I was finally introduced to the amazing game, World of Warcraft, in 2010. About a year ago, I Google’d "friendly WOW guild" and came across Two Percent. I am now part of an amazing group of people that play World of War-craft together. These people all know that I have Schizophrenia and OCD. They all I know I suffer from extreme anxiety. I have shared many things about my life with them, and they genuinely care. They can tell in my voice when something is wrong, and they are more than willing to talk about it. They are a huge support to me and huge in my support network.

You might have a better understanding now of my love for video games. I'm not the only person out there like me. I've come across countless people who actually credit video games for them not committing suicide. Video games can bring so much hope and joy into people's lives. I agree, there are negative aspects, like video game addiction, but if used in moderation, Video games can be an escape, that volume knob to turn the anxiety down, to get away from sadness. I advocate for video games because they have given me a reason to live, and they take me away from things when I am having a hard time. I also realized that I am not alone. There are SO many people out there that suffer with the same things that I do. I have a special bond with these people and we are able to talk about our illness and come together to fight it.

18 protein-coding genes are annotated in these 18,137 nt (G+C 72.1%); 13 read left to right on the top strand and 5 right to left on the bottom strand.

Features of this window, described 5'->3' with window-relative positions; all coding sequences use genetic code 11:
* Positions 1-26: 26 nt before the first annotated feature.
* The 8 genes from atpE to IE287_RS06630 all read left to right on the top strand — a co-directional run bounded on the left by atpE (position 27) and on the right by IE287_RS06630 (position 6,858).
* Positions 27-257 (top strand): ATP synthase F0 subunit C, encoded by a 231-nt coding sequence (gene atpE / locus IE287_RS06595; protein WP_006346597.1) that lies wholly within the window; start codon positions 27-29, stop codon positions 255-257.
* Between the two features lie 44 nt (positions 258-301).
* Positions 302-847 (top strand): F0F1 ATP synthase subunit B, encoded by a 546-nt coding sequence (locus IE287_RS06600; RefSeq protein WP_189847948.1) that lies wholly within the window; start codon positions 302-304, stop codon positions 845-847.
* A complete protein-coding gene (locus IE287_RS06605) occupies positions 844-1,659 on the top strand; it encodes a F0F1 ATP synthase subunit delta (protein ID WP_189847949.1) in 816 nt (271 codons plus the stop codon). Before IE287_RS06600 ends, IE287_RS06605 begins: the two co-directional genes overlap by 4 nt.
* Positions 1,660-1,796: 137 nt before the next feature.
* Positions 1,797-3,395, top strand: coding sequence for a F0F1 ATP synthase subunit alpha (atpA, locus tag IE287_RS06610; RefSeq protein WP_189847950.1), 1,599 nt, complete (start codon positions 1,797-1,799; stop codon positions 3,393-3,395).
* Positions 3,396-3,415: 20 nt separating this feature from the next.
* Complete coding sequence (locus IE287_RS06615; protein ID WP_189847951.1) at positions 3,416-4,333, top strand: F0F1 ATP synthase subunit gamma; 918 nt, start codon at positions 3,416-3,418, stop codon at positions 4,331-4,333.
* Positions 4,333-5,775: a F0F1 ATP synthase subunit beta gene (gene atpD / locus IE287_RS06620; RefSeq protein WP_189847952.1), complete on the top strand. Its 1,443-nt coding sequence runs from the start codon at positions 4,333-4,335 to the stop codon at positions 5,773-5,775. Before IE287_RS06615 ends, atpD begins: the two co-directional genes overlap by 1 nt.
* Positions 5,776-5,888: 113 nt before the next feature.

So, the next time you want to get on your son/daughter's case about playing video games, take a look at how beneficial they are. They might be that key in your child's life that is helping them hold on. There are countless people out there who genuinely CARE. I am lucky to know so many of them and I have a beautiful internet family.
THAT is why I play video games so often. They quiet the voices, calm the anxiety, and brighten the sadness. Video games are my joy and passion.

A big shout out to my online friends, Chris, everyone in Two Percent and especially my friend Goose. You guys bring me an incredible amount of happiness and hope. Thank you.

Ashleigh

Life

Life